Brussels, 10th October 2002
Biotechnology sector needs proper application of EU patent law, says Commission report
All Member States must fully and swiftly implement the 1998 Directive on the legal protection of biotechnological inventions (Directive 98/44,see MEMO/00/39) or Europe will fall behind its competitors in this crucial sector, damaging its overall efforts to become the most competitive economy in the world. That is the main conclusion of the European Commission's first report on the implementation of the Directive. The report also addresses key provisions of the Directive, such as the potential patenting of plants and animals and the patenting of elements isolated from the human body or otherwise produced, including stem cells. The Commission will set up a group of experts in economics, law and natural sciences to examine controversial issues linked to biotechnology patenting and to help it prepare future annual reports. The report is in line with the Commission's Communication of 23 January 2002 (see IP/02/122) "Life Sciences and Biotechnology - A strategy for Europe" which aims to promote biotechnology within a flexible regulatory framework and ensure consistency across policies, sectors and biotech stakeholders.
Internal Market Commissioner Frits Bolkestein said: "A clear and equitable patent regime applied consistently across the EU is crucial if we are to exploit fully the medical, environmental and economic potential of biotechnology in line with high ethical standards. Unless the 1998 Directive is properly implemented Europe's biotech sector will be working with one hand tied behind its back and will fall further and further behind. Of course, biotechnology is one of the fastest changing sectors there is and regulation needs to keep up. That's why we need to continue to revisit complex issues like stem cell patenting in future reports."
"Science and law influence each other," said Research Commissioner Philippe Busquin. "Patent law has a direct impact on research and innovation - the progress of research has an impact on patent law. There is a need for stakeholders to explore issues of a scientific and legal nature in the context of the Directive and I am sure that the consultation group of independent experts to be launched shortly, will help the Commission in this effort."
The Commission's report is the first in a series of annual Commission reports to the European Parliament and the Council, as required by article 16c of the Directive. It looks at the development and implications of patent law in the field of biotechnology and genetic engineering, and elaborates on some of the controversial issues currently under discussion at international, European and national level.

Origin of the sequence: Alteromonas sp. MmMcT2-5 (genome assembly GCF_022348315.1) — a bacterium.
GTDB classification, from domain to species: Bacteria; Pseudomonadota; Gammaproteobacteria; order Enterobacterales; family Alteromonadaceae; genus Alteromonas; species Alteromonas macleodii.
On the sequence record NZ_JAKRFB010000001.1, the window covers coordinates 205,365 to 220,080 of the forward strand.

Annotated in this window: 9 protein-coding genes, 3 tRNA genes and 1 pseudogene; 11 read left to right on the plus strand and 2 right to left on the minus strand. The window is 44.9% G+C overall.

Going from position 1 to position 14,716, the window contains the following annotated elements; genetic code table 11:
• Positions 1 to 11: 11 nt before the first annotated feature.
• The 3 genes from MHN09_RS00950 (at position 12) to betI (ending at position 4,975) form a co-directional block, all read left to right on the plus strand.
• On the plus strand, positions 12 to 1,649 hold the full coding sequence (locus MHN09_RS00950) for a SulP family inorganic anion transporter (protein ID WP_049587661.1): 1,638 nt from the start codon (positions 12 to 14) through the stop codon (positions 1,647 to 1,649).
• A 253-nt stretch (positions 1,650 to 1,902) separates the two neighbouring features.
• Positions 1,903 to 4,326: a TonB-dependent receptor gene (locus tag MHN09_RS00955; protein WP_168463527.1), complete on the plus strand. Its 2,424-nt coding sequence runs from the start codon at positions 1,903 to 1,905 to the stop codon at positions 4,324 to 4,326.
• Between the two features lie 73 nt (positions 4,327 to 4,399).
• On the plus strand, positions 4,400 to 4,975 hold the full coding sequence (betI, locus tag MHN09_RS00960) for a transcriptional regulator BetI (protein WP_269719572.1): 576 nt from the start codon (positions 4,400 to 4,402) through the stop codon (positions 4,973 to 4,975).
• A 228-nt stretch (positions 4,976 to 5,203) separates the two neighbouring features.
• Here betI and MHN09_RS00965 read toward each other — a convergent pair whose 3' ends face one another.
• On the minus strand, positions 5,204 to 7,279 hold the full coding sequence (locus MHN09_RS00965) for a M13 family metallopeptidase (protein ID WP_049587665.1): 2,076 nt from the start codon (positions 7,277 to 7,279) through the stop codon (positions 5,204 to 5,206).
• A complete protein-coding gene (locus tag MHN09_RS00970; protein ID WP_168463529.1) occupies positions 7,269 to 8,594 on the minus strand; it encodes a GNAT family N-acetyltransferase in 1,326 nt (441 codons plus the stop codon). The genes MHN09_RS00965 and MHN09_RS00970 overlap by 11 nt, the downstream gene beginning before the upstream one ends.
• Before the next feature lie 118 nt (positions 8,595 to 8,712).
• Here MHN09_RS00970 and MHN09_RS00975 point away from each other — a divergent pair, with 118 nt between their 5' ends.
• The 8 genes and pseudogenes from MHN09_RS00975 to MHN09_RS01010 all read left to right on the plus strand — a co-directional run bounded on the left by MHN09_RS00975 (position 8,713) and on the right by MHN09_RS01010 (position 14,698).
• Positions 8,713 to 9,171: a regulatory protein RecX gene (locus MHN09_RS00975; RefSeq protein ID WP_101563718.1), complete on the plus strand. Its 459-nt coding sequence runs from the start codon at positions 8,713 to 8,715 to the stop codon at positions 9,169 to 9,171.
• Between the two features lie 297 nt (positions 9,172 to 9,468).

In the conclusion, it identifies two areas of particular interest for more detailed analysis:
These two topics will be studied and analysed by a group of independent experts (specialising in the fields of economics, law and natural sciences), beginning in November 2002. The conclusions will be presented to the Commission for the preparation of the upcoming 2003 progress report. The purpose of the group is not to duplicate work already done by different bodies under Commission auspices in particular by the European Group on Ethics which delivered an opinion on ethical aspects of patenting inventions involving human stem cells. The group will only focus on the scientific, legal and economic aspects. The group will also help the Commission to identify priority topics to be covered in future reports. The mix of expertise within the group will ensure that all topics are dealt with, taking into account different policy aspects and the interests of all stakeholders.
Directive 98/44 was adopted after a 10-year debate in both the Council and the European Parliament.
Given the considerable amount of high-risk investment that is often required in biotechnology, particularly genetic engineering, adequate patent protection is essential to encourage the investment required to create jobs and maintain the European Union's competitiveness in this crucial field.
However, the Directive explicitly excludes from patentability discoveries which extend knowledge without applying it for a new purpose. It is therefore not possible under the Directive to patent, for example, DNA sequences themselves, because they are not inventions but discoveries i.e. they existed already, discovering them extends knowledge but that knowledge has thereafter to be applied to be technically useful. The Directive follows the principle that in the biotechnology field as in others, patents can be obtained only for inventions: hence processes or products using DNA sequences can be patented if they satisfy the criteria of novelty, inventiveness and industrial applicability
The Directive also excludes from patenting on ethical grounds certain applications such as processes for cloning human beings or modifying their genetic identity, the use of human embryos for industrial purposes and processes for modifying the genetic identity of animals which may cause them suffering without substantial medical benefits.
Life sciences and biotechnology offer considerable potential in many areas, especially health care, agriculture and environmental protection.
By 2005 the European biotechnology market could be worth over € 100 billion. By 2010, global markets, including sectors where life sciences and biotechnology constitute a major portion of new technology applied, could amount to over € 2,000 billion, excluding agriculture.
The full text of the Commission's report can be found at:
and the full text of Directive EC 98/44 on the legal protection of biotechnological inventions at: